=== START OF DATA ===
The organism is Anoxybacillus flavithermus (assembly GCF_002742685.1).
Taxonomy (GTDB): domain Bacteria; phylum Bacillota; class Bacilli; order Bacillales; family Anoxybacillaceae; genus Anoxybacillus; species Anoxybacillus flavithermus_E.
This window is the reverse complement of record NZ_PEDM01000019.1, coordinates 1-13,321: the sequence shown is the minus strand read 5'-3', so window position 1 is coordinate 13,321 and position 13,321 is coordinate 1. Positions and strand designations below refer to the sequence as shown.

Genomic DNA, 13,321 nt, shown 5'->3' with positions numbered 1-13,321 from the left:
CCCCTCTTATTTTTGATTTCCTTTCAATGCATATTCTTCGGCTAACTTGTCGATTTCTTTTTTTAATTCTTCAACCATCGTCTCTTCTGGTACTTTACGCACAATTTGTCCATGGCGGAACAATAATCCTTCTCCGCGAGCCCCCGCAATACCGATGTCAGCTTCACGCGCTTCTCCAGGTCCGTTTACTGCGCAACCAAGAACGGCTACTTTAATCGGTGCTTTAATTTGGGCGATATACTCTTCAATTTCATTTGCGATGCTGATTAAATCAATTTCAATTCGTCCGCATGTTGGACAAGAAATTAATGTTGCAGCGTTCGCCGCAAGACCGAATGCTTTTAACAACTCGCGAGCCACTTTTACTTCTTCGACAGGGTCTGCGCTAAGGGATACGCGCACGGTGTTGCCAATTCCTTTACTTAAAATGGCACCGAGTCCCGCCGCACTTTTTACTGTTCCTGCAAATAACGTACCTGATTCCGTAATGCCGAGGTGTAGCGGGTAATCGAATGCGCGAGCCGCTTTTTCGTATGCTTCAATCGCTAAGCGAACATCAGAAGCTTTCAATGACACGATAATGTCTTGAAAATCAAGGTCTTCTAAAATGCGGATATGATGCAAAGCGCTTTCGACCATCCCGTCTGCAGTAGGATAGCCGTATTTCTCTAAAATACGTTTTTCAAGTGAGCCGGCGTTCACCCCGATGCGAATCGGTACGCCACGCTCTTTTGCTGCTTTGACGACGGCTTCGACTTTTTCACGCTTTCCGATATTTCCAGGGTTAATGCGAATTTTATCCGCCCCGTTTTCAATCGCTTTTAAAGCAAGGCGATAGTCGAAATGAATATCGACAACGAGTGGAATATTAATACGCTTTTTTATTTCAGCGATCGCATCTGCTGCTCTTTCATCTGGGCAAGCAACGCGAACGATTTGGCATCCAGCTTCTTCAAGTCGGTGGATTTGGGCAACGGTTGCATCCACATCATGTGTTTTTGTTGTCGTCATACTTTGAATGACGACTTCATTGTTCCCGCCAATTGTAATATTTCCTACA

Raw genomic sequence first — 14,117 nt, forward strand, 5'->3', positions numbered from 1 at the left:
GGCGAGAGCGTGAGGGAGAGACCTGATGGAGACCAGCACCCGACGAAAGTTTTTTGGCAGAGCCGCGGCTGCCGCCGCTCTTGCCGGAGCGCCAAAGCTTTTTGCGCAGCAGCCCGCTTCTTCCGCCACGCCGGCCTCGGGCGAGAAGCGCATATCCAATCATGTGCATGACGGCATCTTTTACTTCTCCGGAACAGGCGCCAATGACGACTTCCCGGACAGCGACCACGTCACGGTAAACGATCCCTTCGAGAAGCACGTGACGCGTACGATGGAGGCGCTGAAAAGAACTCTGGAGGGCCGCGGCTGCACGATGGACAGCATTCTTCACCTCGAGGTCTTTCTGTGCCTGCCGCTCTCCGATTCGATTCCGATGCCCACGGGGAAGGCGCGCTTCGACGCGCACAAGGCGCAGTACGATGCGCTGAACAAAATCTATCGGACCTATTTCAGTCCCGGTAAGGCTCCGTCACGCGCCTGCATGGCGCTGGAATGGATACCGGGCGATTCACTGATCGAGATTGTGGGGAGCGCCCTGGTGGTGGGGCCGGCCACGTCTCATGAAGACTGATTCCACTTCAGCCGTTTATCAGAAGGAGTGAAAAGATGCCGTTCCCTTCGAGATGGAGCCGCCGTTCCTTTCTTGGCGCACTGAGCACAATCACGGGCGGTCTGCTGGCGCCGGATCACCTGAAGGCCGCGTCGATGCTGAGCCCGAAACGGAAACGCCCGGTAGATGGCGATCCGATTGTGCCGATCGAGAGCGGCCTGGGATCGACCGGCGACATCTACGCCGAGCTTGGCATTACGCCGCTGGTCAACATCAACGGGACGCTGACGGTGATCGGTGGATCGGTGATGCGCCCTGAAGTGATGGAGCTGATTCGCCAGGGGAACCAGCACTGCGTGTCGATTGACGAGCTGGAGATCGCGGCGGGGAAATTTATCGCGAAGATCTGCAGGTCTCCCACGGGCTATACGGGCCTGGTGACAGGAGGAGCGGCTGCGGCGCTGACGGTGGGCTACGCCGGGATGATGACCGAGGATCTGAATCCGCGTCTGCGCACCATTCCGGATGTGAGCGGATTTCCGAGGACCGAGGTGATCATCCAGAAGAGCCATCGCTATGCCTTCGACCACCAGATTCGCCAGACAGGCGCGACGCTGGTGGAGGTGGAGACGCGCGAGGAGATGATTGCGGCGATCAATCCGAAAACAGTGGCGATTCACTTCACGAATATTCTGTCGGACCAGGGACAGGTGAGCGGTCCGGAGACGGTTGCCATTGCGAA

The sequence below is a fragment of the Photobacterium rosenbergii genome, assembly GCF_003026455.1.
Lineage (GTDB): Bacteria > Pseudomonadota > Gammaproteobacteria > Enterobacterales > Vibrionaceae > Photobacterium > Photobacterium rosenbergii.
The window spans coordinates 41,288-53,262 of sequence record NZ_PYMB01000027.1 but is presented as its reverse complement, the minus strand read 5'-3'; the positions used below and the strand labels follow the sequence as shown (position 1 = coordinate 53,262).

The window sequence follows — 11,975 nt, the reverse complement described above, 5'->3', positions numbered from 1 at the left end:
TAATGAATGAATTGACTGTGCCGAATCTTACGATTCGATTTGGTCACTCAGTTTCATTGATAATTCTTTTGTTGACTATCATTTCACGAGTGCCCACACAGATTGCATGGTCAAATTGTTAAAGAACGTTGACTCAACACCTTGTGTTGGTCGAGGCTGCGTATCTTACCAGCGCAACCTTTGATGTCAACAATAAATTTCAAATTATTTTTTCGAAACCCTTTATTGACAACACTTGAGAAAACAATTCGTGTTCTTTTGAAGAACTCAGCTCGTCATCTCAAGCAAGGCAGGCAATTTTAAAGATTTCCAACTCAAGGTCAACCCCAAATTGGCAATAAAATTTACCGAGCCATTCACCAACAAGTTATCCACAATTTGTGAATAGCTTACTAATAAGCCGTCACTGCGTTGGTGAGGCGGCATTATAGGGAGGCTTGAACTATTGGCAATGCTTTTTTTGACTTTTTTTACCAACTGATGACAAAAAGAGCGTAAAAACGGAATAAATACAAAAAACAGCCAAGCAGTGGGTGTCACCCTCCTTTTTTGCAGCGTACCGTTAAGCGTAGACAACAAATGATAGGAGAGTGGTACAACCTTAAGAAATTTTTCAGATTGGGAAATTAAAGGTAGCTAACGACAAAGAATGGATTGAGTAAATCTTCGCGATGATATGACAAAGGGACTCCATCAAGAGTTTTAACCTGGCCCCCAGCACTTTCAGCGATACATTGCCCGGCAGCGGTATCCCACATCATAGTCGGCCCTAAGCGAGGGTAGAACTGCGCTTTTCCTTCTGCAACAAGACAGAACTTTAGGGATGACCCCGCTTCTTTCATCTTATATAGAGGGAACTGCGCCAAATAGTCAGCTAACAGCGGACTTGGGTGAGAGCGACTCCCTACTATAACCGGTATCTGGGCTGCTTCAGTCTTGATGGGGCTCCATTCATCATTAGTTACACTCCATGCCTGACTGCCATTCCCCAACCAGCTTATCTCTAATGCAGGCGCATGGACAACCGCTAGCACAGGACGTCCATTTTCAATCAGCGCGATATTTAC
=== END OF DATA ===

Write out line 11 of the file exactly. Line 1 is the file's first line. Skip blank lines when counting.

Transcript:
The window sequence follows — 11,975 nt, the reverse complement described above, 5'->3', positions numbered from 1 at the left end: